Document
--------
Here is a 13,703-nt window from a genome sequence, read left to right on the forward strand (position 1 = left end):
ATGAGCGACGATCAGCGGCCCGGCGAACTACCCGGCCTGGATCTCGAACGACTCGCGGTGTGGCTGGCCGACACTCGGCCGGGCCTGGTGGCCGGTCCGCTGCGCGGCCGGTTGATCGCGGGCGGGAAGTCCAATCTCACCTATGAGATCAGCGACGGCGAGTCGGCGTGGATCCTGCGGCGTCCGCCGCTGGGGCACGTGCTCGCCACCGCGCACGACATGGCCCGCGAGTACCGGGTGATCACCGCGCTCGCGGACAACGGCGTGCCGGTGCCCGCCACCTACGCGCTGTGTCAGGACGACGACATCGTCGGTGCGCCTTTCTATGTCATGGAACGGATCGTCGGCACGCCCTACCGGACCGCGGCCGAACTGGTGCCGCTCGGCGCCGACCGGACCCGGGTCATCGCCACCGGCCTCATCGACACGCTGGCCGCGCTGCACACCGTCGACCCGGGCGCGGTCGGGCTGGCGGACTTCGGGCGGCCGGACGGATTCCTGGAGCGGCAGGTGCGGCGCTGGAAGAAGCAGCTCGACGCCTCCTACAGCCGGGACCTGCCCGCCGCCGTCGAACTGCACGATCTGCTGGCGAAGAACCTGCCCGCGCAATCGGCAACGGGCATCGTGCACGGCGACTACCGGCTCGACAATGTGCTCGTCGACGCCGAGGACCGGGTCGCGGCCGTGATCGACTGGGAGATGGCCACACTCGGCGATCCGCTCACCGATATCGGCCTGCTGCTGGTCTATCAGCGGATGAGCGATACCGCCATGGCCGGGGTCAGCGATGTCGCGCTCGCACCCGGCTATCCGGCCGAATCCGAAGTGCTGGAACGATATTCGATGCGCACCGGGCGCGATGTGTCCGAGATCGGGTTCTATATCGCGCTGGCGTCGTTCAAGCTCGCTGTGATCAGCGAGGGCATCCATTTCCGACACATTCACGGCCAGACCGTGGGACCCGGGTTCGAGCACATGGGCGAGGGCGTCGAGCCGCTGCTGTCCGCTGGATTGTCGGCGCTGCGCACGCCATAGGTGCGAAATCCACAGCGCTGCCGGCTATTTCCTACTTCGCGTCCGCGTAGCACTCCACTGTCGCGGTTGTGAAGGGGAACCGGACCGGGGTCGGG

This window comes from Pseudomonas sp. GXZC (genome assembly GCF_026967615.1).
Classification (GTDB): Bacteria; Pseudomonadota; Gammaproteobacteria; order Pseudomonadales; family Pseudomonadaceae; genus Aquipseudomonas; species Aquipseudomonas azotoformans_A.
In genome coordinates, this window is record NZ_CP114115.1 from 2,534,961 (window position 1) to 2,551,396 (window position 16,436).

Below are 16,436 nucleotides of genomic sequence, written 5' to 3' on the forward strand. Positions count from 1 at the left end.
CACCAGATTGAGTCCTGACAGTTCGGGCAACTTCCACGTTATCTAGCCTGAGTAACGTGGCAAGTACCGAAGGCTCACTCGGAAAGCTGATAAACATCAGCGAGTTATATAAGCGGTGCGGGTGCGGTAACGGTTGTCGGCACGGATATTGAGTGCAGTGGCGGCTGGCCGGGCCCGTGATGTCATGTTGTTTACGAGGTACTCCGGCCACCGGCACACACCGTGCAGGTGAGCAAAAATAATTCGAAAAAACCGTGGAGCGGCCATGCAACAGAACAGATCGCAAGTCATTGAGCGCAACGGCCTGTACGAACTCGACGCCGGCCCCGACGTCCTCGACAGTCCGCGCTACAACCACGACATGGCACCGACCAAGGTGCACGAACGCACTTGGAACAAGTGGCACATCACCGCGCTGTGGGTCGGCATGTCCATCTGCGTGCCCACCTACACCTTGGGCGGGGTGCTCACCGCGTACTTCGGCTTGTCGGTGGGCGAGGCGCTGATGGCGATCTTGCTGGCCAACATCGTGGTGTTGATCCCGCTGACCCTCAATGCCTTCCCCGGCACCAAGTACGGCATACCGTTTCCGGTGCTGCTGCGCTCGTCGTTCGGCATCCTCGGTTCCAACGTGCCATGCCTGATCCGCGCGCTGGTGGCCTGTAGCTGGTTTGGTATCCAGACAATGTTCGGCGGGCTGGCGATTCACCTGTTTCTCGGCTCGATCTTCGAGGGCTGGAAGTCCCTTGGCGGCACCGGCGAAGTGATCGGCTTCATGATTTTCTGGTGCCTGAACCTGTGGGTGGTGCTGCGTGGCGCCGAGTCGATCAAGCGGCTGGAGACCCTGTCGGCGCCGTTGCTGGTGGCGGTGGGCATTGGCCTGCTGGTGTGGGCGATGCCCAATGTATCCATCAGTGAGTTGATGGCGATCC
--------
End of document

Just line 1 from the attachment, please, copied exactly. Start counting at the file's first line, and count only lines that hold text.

Here is a 13,703-nt window from a genome sequence, read left to right on the forward strand (position 1 = left end):